Cradled by lofty mountains, Muzaffarabad sits at the confluence on Neelum and Jehlum rivers.
The city was the site of the epicentre of the 2005 earthquake, which destroyed almost half of the city’s structures, including most of the official buildings.
350-year-old fort in ruins
On a peninsular protrusion of land, surrounded by the Neelum River, sits the Red Fort, built by Sultan Muzaffar Khan, founder of the city of Muzaffarabad, in 1646.
When the earthquake rocked the city, the 350-year-old fort was badly damaged, its walls punctured with large gaping holes.
There are no open spaces in Muzaffarabad. One is this fort, which is in real poor condition, while the other fort has been taken over by the military. The government should promote such archaeological sites to attract local and international tourism but look at it … it is now a ruin.
Shahzad Mir, 29, local resident
It is about the priority the government has for allocating funds, and for them these are not priorities since there is so much reconstruction to be done of basic infrastructure.
Economic growth and sustainability can be achieved through promoting local tourism industry but with the government in a financial crunch, it may take forever to rehabilitate art, culture and heritage of Kashmir that was lost in the earthquake.
Dr Shehla Waqar, secretary for the Department of Archaeology and Tourism of Azad Jammu and Kashmir
‘Chop the artisan’s hands’
Khwaja Meer Farooq produced Kashmiri-designed, carved wood furniture at a shop in Muzaffarabad. Post earthquake, he runs a real estate business at the same premises, with hangings of intricately crafted furniture on the walls being the only remnants of his past profession.
After the destruction, I could not afford to rebuild what I had lost at the shop. Also, our handicraftsmen were expecting to receive payment for our merchandise that was kept at government managed emporium but six years later we are still waiting for it. It’s been a year since we asked the courts to provide relief but the government is resorting to delay tactics and never shows up at hearings. They have no understanding for the value of heritage. Might as well chop our hands off, as they are of no use since the earthquake.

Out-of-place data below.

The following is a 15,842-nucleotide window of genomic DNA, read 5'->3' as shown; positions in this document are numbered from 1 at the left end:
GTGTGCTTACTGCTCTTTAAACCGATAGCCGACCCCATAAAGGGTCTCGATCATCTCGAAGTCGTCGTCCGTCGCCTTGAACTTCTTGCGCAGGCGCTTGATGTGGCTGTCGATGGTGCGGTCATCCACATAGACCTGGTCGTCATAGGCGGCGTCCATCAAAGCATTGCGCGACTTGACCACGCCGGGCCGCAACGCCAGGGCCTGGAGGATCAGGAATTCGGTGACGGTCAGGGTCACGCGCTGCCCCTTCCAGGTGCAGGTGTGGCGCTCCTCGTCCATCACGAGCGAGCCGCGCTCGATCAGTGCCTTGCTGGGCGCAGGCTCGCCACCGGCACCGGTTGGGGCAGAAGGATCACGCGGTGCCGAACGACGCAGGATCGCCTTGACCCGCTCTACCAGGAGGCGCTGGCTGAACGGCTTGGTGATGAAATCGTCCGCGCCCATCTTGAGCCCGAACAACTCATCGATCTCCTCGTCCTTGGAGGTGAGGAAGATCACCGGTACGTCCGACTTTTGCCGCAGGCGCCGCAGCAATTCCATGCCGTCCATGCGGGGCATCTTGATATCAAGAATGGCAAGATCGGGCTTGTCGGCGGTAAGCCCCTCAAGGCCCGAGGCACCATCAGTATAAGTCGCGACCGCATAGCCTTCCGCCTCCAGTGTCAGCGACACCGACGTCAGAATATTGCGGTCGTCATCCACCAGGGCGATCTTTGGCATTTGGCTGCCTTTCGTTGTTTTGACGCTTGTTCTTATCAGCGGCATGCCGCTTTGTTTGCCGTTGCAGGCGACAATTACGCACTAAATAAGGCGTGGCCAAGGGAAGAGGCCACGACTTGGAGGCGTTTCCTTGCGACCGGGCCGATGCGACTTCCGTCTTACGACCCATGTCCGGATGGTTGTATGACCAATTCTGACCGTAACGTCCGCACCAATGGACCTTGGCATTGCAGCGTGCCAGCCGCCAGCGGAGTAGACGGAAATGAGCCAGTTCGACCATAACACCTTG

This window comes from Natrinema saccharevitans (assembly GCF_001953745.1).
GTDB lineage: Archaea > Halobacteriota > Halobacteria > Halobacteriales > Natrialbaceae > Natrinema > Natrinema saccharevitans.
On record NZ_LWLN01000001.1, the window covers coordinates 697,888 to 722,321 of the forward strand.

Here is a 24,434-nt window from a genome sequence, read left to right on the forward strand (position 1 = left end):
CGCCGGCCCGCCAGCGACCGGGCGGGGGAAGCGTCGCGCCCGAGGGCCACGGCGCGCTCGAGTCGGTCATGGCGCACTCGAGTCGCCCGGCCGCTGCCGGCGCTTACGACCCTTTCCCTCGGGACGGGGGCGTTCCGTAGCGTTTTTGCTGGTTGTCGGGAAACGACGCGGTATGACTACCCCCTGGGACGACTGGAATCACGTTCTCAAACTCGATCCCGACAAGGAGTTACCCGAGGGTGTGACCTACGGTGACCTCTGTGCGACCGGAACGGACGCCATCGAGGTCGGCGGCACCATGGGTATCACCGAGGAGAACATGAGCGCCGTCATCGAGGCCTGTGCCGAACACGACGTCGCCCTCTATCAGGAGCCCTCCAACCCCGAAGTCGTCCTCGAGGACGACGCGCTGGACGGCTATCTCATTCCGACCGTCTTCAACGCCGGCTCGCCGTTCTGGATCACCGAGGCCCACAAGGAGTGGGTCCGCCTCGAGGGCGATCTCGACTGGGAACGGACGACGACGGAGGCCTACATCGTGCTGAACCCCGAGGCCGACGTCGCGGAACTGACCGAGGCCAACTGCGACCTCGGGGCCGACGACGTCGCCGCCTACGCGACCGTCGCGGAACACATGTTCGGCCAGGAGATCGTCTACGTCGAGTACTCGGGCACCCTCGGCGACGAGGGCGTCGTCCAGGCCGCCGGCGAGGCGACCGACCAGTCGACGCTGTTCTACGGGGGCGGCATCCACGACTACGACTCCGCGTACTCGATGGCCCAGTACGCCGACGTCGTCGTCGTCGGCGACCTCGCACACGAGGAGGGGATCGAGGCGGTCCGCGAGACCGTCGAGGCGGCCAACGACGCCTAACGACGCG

Living on the edge
I don’t think my house should be on this mountain slope, it’s not safe. But then I am thankful that I got something from the authorities. If they did not have give us this shelter, what could we do?
Hukum Din, 42, lives in a two-room house in Makri Bela, an area declared a “red zone” by geological experts due to its proximity to the quake epicenter. Donated by Saudi authorities, the shelters have been made permanent by adding concrete rooms. Din’s house has one wall next to the mountain slope, the other jutting out perilously over the edge.
The code of conduct for earthquake construction is being violated not just by the rural population but the government itself. The international donors constructed some infrastructure themselves and it was done properly but the locals have been ignoring the rules. Even the construction material used is substandard. Demarcation of the fault line in Muzaffarabad has not happened and reconstruction on it continues to flourish.
Shafique Qureshi, a geologist working in this area with the Asian Development Bank.
Rs75,000 were provided to people to relocate from dangerous red zones, since these areas are not only earthquake-prone but can be devastated in flash floods and heavy rain. The city, however, does not have the capacity. It is overpopulated and there is not much we can do about that, I recommend they move to suburban areas of Muzaffarabad. Working with ERRA, we have tried to rehabilitate the population but we have achieved less than 50% of what needs to be done.
Dr Ghulam Haider Kazmi, a consultant for the United Nations Development Programme and affiliated with Erra, fears that people will continue to live in red zone areas for many years to come.
Paper-mache artist, no more
I had a workshop and a small training center where I taught paper-mache to anyone who came to learn. The building collapsed in the earthquake and with it went my livelihood.
I came to Muzaffarabad in the 90’s, during the rise of armed struggle in Indian Kashmir. At first I wanted to pick up arms and go back, but I realised that people here were not aware of Kashmiri heritage which we, in Srinagar, knew for generations. So I decided to teach the art of paper- mache to locals.
Jahangir Butt, who crossed the border illegally at the age of 15, now drives a rickshaw to support his wife and three school-going children. He lives in Manak Payyan, a refugee camp inhabited by 30,000 people from across the Line of Control, in a two-room house on a slope next to River Neelum.
His residence, a pre-fabricated shelter, was donated by the Saudis to the quake-affected people in 2006-07 as ‘transitional housing,’ but has become the permanent abode of almost everyone at this camp, and at many other places in Muzaffarabad. Butt trained more than 2,000 people in 10 years before his workshop was destroyed.
Published in The Express Tribune, October 8th, 2011.
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